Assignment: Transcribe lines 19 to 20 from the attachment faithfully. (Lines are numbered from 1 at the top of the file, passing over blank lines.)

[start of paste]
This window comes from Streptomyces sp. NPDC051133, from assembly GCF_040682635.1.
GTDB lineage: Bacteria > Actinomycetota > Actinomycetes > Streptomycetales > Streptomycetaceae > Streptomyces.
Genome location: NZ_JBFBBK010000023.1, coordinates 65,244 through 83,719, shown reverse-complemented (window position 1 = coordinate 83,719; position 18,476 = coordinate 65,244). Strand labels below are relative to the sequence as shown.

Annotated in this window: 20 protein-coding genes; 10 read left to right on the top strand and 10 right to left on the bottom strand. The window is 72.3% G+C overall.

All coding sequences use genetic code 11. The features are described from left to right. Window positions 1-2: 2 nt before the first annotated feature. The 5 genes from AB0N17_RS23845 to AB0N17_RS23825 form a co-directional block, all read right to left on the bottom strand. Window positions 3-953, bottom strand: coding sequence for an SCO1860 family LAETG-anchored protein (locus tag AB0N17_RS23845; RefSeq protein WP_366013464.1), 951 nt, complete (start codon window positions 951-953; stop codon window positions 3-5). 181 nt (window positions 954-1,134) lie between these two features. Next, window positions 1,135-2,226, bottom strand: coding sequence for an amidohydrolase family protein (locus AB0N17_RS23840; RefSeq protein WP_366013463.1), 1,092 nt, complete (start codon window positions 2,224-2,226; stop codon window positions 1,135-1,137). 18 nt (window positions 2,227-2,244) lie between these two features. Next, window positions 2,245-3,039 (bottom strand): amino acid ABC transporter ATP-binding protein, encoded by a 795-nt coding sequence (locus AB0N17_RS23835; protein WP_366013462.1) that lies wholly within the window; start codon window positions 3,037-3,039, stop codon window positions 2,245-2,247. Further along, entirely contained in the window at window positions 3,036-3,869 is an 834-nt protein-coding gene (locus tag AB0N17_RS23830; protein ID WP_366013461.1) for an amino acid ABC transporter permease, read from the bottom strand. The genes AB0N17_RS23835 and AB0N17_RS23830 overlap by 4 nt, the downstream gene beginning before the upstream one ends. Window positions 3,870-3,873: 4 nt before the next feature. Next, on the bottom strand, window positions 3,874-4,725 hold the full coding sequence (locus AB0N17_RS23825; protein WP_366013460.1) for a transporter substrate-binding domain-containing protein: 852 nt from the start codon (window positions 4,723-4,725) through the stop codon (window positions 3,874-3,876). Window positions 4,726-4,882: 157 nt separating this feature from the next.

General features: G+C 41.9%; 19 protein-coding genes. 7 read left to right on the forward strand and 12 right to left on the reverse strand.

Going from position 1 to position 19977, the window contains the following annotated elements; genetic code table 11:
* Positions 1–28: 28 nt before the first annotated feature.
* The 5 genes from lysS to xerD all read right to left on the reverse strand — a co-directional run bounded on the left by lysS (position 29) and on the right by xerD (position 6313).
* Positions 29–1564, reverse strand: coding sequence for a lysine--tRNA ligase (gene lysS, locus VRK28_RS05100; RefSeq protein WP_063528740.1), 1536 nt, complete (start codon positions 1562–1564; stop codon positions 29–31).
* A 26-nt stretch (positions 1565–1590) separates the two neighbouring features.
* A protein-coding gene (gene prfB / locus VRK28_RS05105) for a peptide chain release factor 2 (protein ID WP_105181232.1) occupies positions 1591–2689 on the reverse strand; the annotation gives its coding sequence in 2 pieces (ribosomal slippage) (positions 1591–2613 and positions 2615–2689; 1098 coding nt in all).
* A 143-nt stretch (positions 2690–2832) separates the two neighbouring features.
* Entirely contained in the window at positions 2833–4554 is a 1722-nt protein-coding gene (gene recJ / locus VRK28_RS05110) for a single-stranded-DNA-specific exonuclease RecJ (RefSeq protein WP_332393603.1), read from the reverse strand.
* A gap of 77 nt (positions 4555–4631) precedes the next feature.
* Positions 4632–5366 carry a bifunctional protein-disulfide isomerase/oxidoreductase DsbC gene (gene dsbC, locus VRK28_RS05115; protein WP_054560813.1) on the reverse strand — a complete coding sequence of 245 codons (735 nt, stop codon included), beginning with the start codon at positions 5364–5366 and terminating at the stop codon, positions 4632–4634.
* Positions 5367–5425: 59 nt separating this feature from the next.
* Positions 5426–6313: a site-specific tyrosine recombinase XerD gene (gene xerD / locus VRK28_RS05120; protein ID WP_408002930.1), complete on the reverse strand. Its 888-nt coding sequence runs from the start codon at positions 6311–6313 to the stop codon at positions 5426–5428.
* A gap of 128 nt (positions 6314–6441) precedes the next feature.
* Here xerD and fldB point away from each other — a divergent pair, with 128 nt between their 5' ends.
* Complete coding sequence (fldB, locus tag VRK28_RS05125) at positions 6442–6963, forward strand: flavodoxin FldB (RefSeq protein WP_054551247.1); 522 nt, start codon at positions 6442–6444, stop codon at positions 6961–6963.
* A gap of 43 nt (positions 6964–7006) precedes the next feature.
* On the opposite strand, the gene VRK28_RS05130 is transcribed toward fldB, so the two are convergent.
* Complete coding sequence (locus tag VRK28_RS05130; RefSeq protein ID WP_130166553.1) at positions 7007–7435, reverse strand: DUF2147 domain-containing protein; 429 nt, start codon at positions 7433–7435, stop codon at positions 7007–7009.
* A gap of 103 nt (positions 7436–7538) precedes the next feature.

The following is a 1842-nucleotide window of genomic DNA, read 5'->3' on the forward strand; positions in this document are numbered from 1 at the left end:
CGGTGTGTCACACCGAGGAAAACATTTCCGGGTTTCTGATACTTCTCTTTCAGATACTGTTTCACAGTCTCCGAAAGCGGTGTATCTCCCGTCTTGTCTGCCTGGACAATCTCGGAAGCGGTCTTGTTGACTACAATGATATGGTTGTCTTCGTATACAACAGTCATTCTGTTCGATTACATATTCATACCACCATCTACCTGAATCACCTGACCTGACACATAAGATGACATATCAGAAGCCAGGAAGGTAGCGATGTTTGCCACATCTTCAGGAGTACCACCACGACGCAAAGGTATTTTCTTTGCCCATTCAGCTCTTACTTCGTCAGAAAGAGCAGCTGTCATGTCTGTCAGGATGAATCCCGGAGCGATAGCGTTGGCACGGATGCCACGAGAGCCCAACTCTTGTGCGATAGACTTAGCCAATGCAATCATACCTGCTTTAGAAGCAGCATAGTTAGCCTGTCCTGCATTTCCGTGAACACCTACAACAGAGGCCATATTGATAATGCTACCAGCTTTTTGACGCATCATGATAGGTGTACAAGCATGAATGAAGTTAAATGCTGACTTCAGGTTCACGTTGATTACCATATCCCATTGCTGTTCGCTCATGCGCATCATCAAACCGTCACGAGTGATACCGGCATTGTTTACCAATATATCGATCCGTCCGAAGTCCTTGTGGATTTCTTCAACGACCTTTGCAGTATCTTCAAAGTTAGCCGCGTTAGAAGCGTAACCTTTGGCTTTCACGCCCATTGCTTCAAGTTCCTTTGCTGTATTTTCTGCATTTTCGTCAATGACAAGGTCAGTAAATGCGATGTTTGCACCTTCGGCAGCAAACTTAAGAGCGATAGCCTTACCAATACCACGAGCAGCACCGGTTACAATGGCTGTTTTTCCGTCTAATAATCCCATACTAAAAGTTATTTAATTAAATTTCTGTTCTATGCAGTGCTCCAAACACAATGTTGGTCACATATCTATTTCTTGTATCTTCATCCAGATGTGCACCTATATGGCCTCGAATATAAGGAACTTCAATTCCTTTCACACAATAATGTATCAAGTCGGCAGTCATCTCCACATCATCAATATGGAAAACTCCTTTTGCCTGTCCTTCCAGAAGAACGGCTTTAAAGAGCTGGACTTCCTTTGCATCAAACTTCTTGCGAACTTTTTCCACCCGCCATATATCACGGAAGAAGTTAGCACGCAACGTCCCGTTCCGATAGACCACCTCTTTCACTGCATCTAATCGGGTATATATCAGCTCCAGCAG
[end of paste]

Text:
* A gap of 128 nt (positions 6314–6441) precedes the next feature.
* Here xerD and fldB point away from each other — a divergent pair, with 128 nt between their 5' ends.